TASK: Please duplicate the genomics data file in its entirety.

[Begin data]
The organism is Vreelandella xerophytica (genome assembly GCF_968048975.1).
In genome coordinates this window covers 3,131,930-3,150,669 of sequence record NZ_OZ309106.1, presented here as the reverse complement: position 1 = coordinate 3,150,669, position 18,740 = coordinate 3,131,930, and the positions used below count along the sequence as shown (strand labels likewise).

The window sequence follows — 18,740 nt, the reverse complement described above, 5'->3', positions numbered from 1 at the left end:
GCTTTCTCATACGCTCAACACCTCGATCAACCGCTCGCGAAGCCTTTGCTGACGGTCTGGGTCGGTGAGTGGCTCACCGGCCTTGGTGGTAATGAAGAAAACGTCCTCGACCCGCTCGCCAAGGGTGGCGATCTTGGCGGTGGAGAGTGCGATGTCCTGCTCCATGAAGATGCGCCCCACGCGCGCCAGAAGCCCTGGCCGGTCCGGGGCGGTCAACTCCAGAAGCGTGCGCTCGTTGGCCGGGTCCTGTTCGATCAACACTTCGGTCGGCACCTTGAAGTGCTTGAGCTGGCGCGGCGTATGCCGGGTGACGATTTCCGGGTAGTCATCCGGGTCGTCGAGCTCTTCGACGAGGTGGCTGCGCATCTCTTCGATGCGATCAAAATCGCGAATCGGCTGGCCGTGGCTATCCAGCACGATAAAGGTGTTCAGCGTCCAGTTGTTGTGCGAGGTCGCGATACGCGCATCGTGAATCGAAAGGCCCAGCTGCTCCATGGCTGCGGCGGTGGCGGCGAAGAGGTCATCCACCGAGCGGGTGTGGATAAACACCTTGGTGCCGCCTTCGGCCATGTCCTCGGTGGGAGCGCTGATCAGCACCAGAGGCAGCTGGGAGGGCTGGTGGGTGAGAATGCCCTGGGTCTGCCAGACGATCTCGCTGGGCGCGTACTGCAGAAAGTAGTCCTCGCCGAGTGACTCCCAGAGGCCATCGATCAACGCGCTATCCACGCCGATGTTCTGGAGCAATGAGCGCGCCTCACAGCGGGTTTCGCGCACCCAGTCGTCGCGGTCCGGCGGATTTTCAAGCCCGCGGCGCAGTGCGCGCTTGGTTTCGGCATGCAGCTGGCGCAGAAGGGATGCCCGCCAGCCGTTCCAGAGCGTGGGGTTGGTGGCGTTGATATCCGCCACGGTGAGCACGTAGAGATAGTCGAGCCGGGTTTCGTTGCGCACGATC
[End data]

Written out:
The organism is Vreelandella xerophytica (genome assembly GCF_968048975.1).
In genome coordinates this window covers 3,131,930-3,150,669 of sequence record NZ_OZ309106.1, presented here as the reverse complement: position 1 = coordinate 3,150,669, position 18,740 = coordinate 3,131,930, and the positions used below count along the sequence as shown (strand labels likewise).

The window sequence follows — 18,740 nt, the reverse complement described above, 5'->3', positions numbered from 1 at the left end:
GCTTTCTCATACGCTCAACACCTCGATCAACCGCTCGCGAAGCCTTTGCTGACGGTCTGGGTCGGTGAGTGGCTCACCGGCCTTGGTGGTAATGAAGAAAACGTCCTCGACCCGCTCGCCAAGGGTGGCGATCTTGGCGGTGGAGAGTGCGATGTCCTGCTCCATGAAGATGCGCCCCACGCGCGCCAGAAGCCCTGGCCGGTCCGGGGCGGTCAACTCCAGAAGCGTGCGCTCGTTGGCCGGGTCCTGTTCGATCAACACTTCGGTCGGCACCTTGAAGTGCTTGAGCTGGCGCGGCGTATGCCGGGTGACGATTTCCGGGTAGTCATCCGGGTCGTCGAGCTCTTCGACGAGGTGGCTGCGCATCTCTTCGATGCGATCAAAATCGCGAATCGGCTGGCCGTGGCTATCCAGCACGATAAAGGTGTTCAGCGTCCAGTTGTTGTGCGAGGTCGCGATACGCGCATCGTGAATCGAAAGGCCCAGCTGCTCCATGGCTGCGGCGGTGGCGGCGAAGAGGTCATCCACCGAGCGGGTGTGGATAAACACCTTGGTGCCGCCTTCGGCCATGTCCTCGGTGGGAGCGCTGATCAGCACCAGAGGCAGCTGGGAGGGCTGGTGGGTGAGAATGCCCTGGGTCTGCCAGACGATCTCGCTGGGCGCGTACTGCAGAAAGTAGTCCTCGCCGAGTGACTCCCAGAGGCCATCGATCAACGCGCTATCCACGCCGATGTTCTGGAGCAATGAGCGCGCCTCACAGCGGGTTTCGCGCACCCAGTCGTCGCGGTCCGGCGGATTTTCAAGCCCGCGGCGCAGTGCGCGCTTGGTTTCGGCATGCAGCTGGCGCAGAAGGGATGCCCGCCAGCCGTTCCAGAGCGTGGGGTTGGTGGCGTTGATATCCGCCACGGTGAGCACGTAGAGATAGTCGAGCCGGGTTTCGTTGCGCACGATC